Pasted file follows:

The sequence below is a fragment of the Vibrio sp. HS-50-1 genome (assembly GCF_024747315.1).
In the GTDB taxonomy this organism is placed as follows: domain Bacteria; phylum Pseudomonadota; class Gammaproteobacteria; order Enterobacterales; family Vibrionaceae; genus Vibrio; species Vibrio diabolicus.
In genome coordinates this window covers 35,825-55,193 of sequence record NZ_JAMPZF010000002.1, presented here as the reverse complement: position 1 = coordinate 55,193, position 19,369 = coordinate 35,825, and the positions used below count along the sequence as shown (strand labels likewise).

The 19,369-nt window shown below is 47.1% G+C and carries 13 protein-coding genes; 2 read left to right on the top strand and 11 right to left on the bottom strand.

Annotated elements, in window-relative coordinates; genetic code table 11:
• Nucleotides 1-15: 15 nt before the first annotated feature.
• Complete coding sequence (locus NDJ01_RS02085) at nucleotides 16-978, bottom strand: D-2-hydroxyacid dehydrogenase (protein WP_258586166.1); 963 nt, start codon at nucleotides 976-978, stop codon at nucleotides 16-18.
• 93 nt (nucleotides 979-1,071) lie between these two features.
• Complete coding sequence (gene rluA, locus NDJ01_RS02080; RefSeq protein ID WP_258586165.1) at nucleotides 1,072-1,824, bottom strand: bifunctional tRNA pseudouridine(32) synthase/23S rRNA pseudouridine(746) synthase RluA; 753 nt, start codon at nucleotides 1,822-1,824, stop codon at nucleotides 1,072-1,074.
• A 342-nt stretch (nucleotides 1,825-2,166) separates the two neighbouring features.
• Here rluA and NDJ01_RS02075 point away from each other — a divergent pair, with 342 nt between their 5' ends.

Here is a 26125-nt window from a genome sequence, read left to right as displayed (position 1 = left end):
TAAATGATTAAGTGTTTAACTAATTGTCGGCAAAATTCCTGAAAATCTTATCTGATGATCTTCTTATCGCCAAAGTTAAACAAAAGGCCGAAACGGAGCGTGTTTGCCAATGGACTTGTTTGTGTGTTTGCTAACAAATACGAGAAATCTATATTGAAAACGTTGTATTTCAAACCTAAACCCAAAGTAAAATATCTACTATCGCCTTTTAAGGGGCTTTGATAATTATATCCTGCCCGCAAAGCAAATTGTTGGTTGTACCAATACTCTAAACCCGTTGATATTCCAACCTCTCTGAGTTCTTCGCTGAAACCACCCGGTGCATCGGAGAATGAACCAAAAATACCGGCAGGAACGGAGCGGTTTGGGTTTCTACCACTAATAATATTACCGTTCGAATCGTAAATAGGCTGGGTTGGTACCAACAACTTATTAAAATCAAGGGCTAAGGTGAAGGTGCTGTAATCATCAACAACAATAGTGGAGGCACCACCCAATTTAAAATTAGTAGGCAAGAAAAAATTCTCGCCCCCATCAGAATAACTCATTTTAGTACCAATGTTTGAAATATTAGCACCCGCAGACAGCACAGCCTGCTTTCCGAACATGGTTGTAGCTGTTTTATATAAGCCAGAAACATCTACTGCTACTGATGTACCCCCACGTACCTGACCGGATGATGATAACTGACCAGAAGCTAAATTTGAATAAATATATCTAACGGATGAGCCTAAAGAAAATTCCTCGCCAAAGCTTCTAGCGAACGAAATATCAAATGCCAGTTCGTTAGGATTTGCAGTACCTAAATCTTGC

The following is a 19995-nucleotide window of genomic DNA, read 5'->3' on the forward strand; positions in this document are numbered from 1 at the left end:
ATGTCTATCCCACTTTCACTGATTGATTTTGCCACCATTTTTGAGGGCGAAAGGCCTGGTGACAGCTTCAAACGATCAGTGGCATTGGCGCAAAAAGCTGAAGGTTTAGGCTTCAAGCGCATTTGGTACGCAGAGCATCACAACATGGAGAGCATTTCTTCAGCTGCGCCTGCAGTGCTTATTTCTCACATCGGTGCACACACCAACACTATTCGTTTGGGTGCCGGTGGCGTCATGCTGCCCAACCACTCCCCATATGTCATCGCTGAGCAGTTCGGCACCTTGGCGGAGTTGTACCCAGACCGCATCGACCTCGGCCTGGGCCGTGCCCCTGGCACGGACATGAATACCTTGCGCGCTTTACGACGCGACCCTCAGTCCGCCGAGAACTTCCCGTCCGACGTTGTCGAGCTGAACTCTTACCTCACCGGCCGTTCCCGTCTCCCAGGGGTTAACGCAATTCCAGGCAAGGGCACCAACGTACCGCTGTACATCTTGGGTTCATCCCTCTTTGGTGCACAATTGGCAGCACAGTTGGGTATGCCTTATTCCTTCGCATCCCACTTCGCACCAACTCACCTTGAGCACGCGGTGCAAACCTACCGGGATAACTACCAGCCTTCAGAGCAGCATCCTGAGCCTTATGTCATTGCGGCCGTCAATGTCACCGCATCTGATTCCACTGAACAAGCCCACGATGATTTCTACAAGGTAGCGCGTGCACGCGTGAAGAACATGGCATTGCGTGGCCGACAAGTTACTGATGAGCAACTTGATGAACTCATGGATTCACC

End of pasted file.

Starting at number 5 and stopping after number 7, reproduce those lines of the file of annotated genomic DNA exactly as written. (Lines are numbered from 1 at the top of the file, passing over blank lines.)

Annotated elements, in window-relative coordinates; genetic code table 11:
• Nucleotides 1-15: 15 nt before the first annotated feature.
• Complete coding sequence (locus NDJ01_RS02085) at nucleotides 16-978, bottom strand: D-2-hydroxyacid dehydrogenase (protein WP_258586166.1); 963 nt, start codon at nucleotides 976-978, stop codon at nucleotides 16-18.